Claudia is a teacher and a soccer coach. Jessica works for child protective services. Juan married his childhood sweetheart and now is raising children who will soon have their own sweethearts. Marilu helps people fill out applications and prepare for their interviews for naturalization as US citizens.
Like most everyone else in my community, they have love/hate relationships with their bosses, worry about getting sick (no insurance), but spend more time anticipating possible vacation trips. They consider themselves religious. All of them have pretty good jobs, but small bank accounts. They are my friends and they are lovely and alive, and have been, until recently, mostly hopeful about their lives.
They are also people whose presence in the United States is “unauthorized.” They all were brought to the US as children and have been unable to get their immigration status regularized (for a quick view into how crazed a process that is, you might read this article).
The “mostly” qualifier of their hope is, in large part, due to their decision a short time ago to trust the United States of America, and enroll in the Deferred Action for Childhood Arrivals (DACA) program.
This program, announced by President Barak Obama back in 2012, allowed some individuals who entered the USA as children without immigration authorization to receive a renewable, two-year protection from deportation. Importantly, they were eligible for work permits.
About 750,000 people enrolled in the program. Called “Dreamers” (after the Dream Act Bill), the success they have had in the short time that the program has been in place is nothing less than remarkable. DACA recipients received increased wages (they work), reducing the numbers of families living in poverty while boosting the economy in general. The Dreamers contributed to the well being of communities across the US in all the ways that people given half a chance typically do. They paid into Social Security and Medicaid, showed up for work, and made plans. They were suddenly, measurably happy.
Making 750,000 people happy is good, although apparently not for everyone. In early September of last year, the president of the United States decided to dismantle DACA. He claimed to be acting “fairly” as the Dreamers were victimizing “millions of Americans.” Jeff Sessions, the Attorney General, noted that the program had “denied jobs to hundreds of thousands of Americans by allowing those same illegal aliens to take those jobs.”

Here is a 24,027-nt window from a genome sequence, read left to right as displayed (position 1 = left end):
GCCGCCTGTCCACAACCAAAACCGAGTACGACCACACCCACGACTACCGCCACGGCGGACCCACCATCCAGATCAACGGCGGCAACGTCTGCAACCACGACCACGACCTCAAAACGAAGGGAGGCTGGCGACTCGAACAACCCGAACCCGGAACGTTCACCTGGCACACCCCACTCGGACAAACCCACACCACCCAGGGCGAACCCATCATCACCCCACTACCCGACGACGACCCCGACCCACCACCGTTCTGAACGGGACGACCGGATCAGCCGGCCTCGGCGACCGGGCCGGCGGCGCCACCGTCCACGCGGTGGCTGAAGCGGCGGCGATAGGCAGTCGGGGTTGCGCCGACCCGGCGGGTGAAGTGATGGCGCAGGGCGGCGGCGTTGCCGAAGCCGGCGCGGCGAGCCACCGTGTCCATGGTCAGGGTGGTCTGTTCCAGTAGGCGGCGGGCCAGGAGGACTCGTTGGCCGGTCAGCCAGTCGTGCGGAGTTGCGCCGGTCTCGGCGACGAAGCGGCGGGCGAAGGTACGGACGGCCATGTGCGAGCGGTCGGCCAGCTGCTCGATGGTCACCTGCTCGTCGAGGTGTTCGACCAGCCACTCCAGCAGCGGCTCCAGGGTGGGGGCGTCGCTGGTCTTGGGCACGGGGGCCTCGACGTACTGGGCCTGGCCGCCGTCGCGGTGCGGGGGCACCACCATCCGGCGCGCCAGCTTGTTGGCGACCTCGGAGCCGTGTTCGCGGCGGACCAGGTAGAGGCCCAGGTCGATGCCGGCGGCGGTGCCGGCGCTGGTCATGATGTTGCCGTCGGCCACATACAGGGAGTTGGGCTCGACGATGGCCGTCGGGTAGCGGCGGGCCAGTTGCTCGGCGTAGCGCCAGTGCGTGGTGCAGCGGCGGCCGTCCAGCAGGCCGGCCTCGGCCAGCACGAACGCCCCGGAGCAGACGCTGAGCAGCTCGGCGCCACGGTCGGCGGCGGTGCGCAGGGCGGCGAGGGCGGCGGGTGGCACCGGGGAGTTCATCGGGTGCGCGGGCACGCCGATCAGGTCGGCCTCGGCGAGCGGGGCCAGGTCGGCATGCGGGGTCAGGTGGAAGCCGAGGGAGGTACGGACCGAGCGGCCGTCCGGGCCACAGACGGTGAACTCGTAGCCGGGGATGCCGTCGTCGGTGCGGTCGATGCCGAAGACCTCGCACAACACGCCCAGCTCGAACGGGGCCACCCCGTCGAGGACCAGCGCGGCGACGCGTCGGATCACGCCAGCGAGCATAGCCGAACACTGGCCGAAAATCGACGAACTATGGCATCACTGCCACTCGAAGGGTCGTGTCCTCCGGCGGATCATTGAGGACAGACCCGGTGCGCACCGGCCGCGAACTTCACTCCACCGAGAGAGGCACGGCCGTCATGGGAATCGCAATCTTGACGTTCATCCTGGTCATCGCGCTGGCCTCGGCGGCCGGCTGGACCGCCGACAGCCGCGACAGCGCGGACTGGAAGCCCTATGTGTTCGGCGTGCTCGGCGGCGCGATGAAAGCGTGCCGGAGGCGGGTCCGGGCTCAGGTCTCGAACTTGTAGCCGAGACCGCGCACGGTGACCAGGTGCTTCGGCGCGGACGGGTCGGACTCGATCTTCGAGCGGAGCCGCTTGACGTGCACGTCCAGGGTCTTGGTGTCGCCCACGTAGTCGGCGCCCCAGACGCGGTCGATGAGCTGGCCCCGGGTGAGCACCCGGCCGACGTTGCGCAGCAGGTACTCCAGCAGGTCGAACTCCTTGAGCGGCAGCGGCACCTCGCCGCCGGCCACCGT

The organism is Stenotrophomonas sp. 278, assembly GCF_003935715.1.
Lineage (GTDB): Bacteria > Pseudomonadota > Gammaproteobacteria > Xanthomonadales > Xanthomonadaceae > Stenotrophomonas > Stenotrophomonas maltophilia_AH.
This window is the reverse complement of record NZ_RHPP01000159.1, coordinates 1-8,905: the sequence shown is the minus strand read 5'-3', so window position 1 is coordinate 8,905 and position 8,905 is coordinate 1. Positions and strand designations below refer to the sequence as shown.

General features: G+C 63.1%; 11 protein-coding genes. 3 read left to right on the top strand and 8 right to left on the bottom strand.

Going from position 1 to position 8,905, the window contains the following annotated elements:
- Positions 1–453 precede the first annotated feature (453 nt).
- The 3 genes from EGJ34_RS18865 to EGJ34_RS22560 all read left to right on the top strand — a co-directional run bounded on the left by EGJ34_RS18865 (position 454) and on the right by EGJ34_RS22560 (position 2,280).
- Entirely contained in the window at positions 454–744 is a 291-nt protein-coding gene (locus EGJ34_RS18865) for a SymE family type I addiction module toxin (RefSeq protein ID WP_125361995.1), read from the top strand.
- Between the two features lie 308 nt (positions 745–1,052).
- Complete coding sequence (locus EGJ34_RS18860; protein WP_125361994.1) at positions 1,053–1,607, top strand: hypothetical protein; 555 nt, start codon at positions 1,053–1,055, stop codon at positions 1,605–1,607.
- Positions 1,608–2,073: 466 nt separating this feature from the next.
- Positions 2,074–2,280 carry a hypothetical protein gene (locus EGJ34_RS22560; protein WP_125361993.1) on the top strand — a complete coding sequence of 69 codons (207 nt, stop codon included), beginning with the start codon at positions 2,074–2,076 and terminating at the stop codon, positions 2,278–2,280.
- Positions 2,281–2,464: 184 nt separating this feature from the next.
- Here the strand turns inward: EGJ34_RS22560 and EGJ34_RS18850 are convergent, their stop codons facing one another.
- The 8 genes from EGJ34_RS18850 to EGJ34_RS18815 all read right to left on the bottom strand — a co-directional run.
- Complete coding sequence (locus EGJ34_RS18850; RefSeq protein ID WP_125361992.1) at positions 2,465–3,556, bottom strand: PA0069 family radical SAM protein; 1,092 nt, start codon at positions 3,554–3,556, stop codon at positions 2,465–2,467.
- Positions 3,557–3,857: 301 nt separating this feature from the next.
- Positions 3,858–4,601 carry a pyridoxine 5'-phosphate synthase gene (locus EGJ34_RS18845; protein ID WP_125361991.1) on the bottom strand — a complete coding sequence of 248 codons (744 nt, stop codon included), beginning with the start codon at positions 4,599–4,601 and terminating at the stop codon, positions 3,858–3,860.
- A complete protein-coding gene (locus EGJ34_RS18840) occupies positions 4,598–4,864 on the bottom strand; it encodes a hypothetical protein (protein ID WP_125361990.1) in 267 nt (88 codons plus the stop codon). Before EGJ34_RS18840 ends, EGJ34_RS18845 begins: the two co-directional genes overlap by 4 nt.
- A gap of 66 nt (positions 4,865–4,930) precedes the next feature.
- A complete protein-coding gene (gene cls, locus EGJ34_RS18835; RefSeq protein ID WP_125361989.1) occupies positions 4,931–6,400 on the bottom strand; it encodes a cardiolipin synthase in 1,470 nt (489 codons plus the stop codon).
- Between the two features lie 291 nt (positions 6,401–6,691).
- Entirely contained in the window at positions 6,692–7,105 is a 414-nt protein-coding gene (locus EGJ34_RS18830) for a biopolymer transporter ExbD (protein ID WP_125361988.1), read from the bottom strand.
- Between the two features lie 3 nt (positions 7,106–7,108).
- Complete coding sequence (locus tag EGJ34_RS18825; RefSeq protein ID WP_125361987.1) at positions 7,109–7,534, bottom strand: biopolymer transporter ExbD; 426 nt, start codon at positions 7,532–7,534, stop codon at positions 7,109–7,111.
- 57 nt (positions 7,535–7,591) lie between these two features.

These assertions about Dreamers are wrong (Aviva Chomsky’s two works, “They Take Our Jobs! And 20 Other Myths about Immigration” and “Undocumented: How Immigration Became Illegal” offer clear, in-depth rebuttals to those careless claims). Both the president’s and the attorney general’s beliefs are out of step with what the American public believes (overwhelming majorities of both Democrats and Republicans support the Dreamers).
All the same, the inchoate, racist fear of immigrants that lies just beneath the veneer of American decency is a powerful tool for venal politicians looking for cheap votes. All of the talk against Dreamers, and the incessant crowing in favor of an astronomical investment in an intrusive, ineffective border wall seemed to have worked. The government has shut down. The president is delighted to have 750,000 scapegoats to tie to the Democrats, most of them, are unwilling, so far, to sell out these young people and the deeply-held American value of fairness.
And so, while initially these Dreamers’ chose to trust the people of United Statements served them well—with DACA they began to lose the habit of worrying about their life coming to that abrupt, sudden, violent change brought by deportation (for a sense of that violence, take the time to watch ACLU of Texas’ reporter Debbie Nathan’s work in this Intercept piece), this moment of happiness may in the end have been just that—a moment.
Christian is one of those Dreamers who has now begun looking over his shoulder at a threat that may well be coming down the pike. He is a teacher who loves his job in a local community college. We met for coffee a few months back, and he told me that he loved the work that the Dreamers were doing, but that he himself was not particularly cut out for activism. “The activist is my sister,” he said, with a proud smile.
I remember asking him then that if DACA was shut down and if there were no Dream Act—if he would become, once again, “criminalized”, would he, while he still had travel documents, leave the border area to go to some place in the US where it might be easier to go underground, where he might have an easier time finding a decent job.
He leaned back from the table and said, emphatically, “No way! My parents can’t leave the area, and, after all that they have done for me, there is no way that I would leave them. I wouldn’t leave them. We would just suffer together. That’s how we do things—together.”
Well of course. That is what normal human beings do—suffer together. Look out for each other. Hang in there together. It is a survival mechanism, this solidarity, but it is also a lovely way to lead a life. It is not an easy way to live, by no means, for this solidarity requires selflessness, some times over a long period of time, and courage, and trust. But for some of us, that is just how we do things—together.